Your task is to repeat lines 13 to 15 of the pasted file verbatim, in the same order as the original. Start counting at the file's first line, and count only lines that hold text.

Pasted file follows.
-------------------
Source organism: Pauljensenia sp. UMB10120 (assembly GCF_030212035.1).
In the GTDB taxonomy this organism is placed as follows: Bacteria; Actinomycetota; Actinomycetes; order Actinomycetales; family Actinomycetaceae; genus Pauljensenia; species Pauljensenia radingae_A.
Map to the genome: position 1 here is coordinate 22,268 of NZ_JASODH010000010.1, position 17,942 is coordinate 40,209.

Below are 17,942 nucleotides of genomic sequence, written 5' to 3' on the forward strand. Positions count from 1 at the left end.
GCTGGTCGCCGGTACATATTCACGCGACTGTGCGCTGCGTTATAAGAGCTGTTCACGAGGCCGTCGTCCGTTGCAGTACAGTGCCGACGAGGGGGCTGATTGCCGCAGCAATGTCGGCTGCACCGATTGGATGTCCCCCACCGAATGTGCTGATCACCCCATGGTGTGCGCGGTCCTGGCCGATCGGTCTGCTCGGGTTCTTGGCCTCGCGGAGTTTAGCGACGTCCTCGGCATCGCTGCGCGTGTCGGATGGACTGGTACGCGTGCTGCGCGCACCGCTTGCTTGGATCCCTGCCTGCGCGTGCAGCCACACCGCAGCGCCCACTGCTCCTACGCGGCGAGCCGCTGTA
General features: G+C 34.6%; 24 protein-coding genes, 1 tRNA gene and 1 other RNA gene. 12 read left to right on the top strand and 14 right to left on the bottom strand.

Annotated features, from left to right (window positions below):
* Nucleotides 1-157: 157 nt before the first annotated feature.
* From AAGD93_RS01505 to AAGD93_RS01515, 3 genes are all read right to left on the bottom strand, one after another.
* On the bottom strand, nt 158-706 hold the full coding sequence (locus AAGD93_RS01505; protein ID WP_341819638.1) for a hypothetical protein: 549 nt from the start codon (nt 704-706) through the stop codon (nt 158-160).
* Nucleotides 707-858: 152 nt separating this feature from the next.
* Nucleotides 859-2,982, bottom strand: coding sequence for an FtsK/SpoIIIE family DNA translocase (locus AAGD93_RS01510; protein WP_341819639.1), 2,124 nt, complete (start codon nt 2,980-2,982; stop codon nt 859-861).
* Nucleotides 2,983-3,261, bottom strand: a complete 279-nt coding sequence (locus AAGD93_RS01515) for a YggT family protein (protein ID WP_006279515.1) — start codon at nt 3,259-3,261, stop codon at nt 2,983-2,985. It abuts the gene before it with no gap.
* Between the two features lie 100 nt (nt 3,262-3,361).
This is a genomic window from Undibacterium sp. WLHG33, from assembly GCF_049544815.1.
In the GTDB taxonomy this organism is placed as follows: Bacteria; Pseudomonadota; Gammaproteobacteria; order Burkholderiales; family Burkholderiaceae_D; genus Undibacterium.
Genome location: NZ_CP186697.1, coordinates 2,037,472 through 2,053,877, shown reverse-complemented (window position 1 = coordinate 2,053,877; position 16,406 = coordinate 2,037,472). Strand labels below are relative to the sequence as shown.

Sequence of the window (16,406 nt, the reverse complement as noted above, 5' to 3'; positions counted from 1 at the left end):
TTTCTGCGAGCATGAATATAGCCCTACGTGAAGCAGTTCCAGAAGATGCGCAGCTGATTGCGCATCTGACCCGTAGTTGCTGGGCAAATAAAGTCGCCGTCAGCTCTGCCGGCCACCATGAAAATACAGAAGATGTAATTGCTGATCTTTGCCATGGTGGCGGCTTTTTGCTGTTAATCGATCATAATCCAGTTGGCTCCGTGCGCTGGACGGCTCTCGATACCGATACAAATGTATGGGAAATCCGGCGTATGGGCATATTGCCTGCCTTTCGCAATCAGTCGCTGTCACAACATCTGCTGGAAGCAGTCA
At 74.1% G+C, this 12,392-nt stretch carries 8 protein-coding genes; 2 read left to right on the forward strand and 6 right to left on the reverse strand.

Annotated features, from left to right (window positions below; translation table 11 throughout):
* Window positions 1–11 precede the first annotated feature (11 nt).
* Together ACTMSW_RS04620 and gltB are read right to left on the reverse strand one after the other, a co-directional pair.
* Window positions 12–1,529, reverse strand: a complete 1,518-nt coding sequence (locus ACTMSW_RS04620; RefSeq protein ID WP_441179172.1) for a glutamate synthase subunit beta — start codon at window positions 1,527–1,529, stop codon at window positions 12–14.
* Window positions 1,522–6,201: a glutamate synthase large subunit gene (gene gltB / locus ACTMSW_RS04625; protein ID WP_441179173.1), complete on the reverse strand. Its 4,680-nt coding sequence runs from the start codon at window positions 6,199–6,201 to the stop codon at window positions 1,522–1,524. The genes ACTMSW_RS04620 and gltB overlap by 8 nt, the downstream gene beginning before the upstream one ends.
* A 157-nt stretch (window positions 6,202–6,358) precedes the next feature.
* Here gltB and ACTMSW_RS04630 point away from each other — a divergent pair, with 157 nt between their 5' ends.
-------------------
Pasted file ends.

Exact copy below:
* Nucleotides 2,983-3,261, bottom strand: a complete 279-nt coding sequence (locus AAGD93_RS01515) for a YggT family protein (protein ID WP_006279515.1) — start codon at nt 3,259-3,261, stop codon at nt 2,983-2,985. It abuts the gene before it with no gap.
* Between the two features lie 100 nt (nt 3,262-3,361).
This is a genomic window from Undibacterium sp. WLHG33, from assembly GCF_049544815.1.